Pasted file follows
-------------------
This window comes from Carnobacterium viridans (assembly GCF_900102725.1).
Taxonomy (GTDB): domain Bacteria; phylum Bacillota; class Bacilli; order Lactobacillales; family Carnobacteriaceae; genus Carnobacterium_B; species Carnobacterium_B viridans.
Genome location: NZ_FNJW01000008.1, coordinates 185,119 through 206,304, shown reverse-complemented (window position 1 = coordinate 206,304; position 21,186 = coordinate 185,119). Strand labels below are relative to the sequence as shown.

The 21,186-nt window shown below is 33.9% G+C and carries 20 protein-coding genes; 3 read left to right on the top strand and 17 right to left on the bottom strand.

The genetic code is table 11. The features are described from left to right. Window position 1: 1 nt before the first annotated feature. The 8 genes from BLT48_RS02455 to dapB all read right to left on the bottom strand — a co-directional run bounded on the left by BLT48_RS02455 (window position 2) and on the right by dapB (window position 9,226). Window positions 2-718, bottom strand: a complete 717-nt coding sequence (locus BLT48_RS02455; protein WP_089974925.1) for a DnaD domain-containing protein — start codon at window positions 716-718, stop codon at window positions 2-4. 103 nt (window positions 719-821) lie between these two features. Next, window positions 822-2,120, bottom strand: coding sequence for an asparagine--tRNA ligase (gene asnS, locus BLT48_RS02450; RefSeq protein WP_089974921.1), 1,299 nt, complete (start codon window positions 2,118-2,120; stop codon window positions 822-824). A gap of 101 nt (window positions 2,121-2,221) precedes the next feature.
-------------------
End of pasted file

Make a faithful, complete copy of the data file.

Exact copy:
This window comes from Carnobacterium viridans (assembly GCF_900102725.1).
Taxonomy (GTDB): domain Bacteria; phylum Bacillota; class Bacilli; order Lactobacillales; family Carnobacteriaceae; genus Carnobacterium_B; species Carnobacterium_B viridans.
Genome location: NZ_FNJW01000008.1, coordinates 185,119 through 206,304, shown reverse-complemented (window position 1 = coordinate 206,304; position 21,186 = coordinate 185,119). Strand labels below are relative to the sequence as shown.

The 21,186-nt window shown below is 33.9% G+C and carries 20 protein-coding genes; 3 read left to right on the top strand and 17 right to left on the bottom strand.

The genetic code is table 11. The features are described from left to right. Window position 1: 1 nt before the first annotated feature. The 8 genes from BLT48_RS02455 to dapB all read right to left on the bottom strand — a co-directional run bounded on the left by BLT48_RS02455 (window position 2) and on the right by dapB (window position 9,226). Window positions 2-718, bottom strand: a complete 717-nt coding sequence (locus BLT48_RS02455; protein WP_089974925.1) for a DnaD domain-containing protein — start codon at window positions 716-718, stop codon at window positions 2-4. 103 nt (window positions 719-821) lie between these two features. Next, window positions 822-2,120, bottom strand: coding sequence for an asparagine--tRNA ligase (gene asnS, locus BLT48_RS02450; RefSeq protein WP_089974921.1), 1,299 nt, complete (start codon window positions 2,118-2,120; stop codon window positions 822-824). A gap of 101 nt (window positions 2,121-2,221) precedes the next feature.